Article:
to adapt to a demanding economic cycle, making some of the assumptions that
were previously successful less effective today.
Stores are becoming more targeted. Retailers
are specializing and targeting a narrower selection of shoppers and shopping occasions, highlighting
the need for supplier organizations to segment their customers less by
channel/format and more by trip positioning.
Opportunity to leverage best practices. We have seen
pricing communication, award winning private labels, labor models &
practices, impulse merchandising & marketing strategies, among others, coming
from small-box retailers & being incorporated into large boxes.
- Discounters are growing rapidly. We have seen discounters
grow rapidly in Europe and we are starting to see this box & business model move
swiftly into the US and parts of Latin America.
Small boxes can be disruptive to the market. Talk to anyone
familiar with Mercadona in Spain, where the company decided to cut 800 SKUs and
up to 1,200 more in a matter of weeks while reducing its prices across the
board by 10%. Or arguably Tesco's Fresh & Easy (not a pure discounter but similar
concept) regional impact in the US, or the generic pharmacies in Mexico which
have gone from a few hundred to more than 4,000 stores in less than a decade,
or even the impact Aldi has had in the UK/Europe. These are all examples
of disruptive moves from small-box retailers that have transformed the retail
Private label is growing everywhere. Most discounters' sales
come from private label, with some retailers' mix upwards of 90-10 on private
label vs. branded items. These small-box
retailers are a great place to look at to understand shelf dynamics.
New reference price points being established as a
consequence. See our last newsletter for examples, but as
more and more retailers expand their private label offerings many categories
are getting more than an OPP price reference, with mid, mid-high, and premium
price comparisons within and outside the store.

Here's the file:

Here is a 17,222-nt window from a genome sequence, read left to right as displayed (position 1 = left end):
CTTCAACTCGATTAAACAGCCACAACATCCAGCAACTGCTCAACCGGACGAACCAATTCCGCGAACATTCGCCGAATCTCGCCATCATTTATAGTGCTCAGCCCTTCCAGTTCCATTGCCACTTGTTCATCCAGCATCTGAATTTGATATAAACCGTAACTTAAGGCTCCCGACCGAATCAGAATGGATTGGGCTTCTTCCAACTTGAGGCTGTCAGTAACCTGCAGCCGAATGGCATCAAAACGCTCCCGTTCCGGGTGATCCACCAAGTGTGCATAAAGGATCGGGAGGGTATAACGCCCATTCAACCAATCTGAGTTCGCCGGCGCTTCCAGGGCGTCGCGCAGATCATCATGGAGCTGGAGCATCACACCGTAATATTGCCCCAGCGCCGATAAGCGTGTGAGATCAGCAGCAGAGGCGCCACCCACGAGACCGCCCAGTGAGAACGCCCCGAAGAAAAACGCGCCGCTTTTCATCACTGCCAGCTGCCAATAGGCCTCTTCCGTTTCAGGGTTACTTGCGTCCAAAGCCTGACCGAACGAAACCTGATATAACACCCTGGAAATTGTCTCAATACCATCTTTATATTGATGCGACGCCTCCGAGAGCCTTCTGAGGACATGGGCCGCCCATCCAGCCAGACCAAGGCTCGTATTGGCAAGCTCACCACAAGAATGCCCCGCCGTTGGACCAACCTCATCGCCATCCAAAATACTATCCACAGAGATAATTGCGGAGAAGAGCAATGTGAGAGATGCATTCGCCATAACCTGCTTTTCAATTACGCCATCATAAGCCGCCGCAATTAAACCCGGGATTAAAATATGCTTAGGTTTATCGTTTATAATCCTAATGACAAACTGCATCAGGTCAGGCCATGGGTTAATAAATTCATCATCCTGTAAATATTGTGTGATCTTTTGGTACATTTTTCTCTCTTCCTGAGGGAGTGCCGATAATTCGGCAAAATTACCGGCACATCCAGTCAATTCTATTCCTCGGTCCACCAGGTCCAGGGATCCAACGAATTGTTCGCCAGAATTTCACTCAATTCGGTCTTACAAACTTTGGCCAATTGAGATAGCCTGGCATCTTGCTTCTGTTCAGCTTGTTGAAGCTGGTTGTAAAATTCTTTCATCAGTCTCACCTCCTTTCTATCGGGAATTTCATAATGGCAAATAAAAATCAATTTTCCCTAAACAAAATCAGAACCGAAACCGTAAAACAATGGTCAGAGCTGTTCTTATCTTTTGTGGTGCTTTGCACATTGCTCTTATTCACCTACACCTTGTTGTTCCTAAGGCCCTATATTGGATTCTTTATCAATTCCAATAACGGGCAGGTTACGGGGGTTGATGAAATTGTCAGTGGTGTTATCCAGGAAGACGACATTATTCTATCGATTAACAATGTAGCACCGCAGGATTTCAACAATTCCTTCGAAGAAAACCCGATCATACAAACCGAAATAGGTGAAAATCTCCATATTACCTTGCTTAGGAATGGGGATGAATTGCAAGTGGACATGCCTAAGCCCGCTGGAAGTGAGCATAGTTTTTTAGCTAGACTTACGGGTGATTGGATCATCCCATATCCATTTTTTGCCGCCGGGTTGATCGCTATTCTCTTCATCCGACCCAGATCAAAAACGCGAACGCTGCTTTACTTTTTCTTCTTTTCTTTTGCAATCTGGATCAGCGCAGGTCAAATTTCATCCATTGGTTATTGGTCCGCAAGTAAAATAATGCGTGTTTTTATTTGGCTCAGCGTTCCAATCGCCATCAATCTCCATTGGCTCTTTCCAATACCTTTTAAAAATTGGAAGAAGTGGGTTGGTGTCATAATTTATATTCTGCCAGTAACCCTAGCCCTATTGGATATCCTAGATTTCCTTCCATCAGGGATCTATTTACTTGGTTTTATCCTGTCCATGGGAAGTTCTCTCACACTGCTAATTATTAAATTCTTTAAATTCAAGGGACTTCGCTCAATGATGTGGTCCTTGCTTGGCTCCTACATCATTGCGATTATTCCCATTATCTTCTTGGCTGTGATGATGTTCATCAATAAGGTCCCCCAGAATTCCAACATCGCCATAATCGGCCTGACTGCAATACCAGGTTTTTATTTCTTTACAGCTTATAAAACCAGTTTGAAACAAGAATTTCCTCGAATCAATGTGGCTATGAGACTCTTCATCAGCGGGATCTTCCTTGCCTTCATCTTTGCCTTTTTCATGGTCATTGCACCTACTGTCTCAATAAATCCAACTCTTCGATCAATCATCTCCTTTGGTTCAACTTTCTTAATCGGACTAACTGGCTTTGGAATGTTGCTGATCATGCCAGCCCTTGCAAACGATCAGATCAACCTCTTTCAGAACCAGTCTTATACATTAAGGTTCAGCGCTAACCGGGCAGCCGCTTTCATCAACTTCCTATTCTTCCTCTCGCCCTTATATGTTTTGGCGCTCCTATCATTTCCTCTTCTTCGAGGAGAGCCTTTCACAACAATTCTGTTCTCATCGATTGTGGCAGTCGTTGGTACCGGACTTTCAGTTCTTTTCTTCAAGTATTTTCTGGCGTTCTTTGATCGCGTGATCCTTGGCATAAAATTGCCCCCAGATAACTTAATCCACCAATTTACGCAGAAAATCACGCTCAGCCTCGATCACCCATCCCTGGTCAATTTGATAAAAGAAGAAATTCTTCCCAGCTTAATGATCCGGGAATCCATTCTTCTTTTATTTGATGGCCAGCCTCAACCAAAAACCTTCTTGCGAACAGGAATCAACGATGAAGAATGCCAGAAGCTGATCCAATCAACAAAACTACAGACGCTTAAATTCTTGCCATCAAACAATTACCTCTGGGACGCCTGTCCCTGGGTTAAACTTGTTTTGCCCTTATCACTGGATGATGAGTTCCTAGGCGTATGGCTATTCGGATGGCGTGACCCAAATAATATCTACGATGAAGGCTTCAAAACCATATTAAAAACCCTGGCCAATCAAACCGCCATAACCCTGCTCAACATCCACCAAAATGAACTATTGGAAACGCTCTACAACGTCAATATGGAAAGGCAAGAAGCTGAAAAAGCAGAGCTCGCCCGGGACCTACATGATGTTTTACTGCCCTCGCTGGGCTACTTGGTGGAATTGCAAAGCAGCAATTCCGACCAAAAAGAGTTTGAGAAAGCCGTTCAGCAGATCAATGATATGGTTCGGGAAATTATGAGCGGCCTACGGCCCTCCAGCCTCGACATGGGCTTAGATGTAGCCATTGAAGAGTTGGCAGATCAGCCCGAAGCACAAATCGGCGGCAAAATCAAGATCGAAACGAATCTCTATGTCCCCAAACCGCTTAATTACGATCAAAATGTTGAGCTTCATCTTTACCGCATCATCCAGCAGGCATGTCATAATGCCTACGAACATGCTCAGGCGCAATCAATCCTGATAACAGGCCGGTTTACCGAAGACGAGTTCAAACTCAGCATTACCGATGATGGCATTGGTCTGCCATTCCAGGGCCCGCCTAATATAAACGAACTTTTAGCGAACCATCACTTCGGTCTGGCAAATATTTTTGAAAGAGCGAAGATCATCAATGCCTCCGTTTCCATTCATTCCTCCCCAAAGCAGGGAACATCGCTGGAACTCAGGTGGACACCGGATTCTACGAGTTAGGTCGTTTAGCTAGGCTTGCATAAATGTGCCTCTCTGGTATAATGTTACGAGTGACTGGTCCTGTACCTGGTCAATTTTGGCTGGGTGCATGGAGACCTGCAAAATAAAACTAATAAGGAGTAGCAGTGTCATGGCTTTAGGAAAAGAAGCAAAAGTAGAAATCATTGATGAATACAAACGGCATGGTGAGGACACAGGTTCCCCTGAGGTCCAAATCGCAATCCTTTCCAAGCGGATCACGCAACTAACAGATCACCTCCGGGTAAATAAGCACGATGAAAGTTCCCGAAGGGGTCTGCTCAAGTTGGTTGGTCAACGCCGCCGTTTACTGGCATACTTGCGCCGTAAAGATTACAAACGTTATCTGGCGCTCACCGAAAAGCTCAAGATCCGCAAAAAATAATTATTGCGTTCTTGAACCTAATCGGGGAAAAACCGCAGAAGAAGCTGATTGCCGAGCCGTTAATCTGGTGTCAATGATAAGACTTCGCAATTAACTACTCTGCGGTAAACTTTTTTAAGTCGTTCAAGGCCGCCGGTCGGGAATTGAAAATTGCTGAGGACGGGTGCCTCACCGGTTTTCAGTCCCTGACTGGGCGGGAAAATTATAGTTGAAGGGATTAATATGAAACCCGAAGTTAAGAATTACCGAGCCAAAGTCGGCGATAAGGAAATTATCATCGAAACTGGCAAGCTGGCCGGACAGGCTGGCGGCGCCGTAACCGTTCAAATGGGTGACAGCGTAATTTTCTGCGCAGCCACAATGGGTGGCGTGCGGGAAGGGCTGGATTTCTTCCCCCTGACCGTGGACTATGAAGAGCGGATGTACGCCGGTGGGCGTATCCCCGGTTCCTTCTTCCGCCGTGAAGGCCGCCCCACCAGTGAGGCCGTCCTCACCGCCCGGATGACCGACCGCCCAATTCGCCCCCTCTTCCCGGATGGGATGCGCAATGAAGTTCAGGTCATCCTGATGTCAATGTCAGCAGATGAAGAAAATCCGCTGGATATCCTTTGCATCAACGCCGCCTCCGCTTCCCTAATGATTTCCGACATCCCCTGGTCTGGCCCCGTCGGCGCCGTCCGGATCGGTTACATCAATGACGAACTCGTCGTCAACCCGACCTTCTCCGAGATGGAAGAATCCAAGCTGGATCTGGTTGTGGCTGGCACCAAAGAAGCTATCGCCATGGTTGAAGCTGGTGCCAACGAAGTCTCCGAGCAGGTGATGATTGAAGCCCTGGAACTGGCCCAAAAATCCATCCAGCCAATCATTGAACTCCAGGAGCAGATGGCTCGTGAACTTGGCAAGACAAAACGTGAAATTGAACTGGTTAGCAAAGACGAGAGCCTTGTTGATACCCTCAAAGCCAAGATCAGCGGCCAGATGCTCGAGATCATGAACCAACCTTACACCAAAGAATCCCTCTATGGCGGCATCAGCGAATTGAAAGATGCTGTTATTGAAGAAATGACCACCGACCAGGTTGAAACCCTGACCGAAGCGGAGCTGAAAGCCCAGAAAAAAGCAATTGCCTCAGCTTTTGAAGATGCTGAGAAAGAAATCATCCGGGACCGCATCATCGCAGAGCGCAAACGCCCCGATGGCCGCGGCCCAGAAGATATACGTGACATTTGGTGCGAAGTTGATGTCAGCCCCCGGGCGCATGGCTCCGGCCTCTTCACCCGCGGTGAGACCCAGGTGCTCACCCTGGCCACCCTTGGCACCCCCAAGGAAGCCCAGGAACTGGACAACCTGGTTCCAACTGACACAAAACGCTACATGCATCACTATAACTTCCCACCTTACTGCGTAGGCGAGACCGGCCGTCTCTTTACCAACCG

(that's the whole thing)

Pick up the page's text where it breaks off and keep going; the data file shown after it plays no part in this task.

- Lower capex investments = ability to scale quickly. Zoning laws
& permits are easier to obtain, and many stores can be dropped rapidly into
a marketplace with a less intensive capex requirement. Think of what Fresh
& Easy did in the US, or the rapid store growth of Oxxo in Mexico who has consistently opened on average 700 stores/year over the last 4-5 years.
Lastly, as Perry Caicco's small box analysis from CIBC has indicated,
scale economics are difficult and need to be managed carefully, which supports
more private label and limited assortment vs. variety.
These are a few of the reasons why tracking the development of the
Bodegas in Mexico is of importance - things that can always lead to new
thinking for both supplier & retailer organizations.
The real question is whether this format is just a
formalization of the informal trade in Mexico and Latin America or if certain
elements would work in the US.
Without a doubt, the expansion & growth of small
stores creates new opportunities for retailers to take share from the
formal/informal trade. We have referred
to this kind of outlet as a cross-over segment - one that is aimed at
converting shoppers from the traditional to the modern trade.
If Bodega Express succeeds, we would expect other
retailers in Mexico to be fast followers - something we have seen in the past -
which would bring a totally new dynamic to the marketplace with the
proliferation of these types of stores.
We won't see a discounter market as developed as the UK/Europe
in just a few years, but 2009 could well be the beginning of a changing retail
environment in Mexico and potentially the inclusion of its winning elements
back into the US.
|RetailNet Group is the leading insight and advisory firm focused on retail growth strategies and consumer-facing transformational capabilities. We are deeply experienced retail/consumer analysts and strategists working exclusively to help brand-led businesses and large-scale retailers grow.
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Wal-Mart's Other Formats
runs a variety of formats in Central and Latin America that fill similar wide
variety of needs (RNG subscribers can see
photo galleries of some of these stores, including Despensa Familiar, Pali,
Maxi Bodega, Mas x Menos, Hiper Paiz)
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Aaron Chio is a Senior Analyst leading RNG's development of new research, insights and growth strategies in Latin America.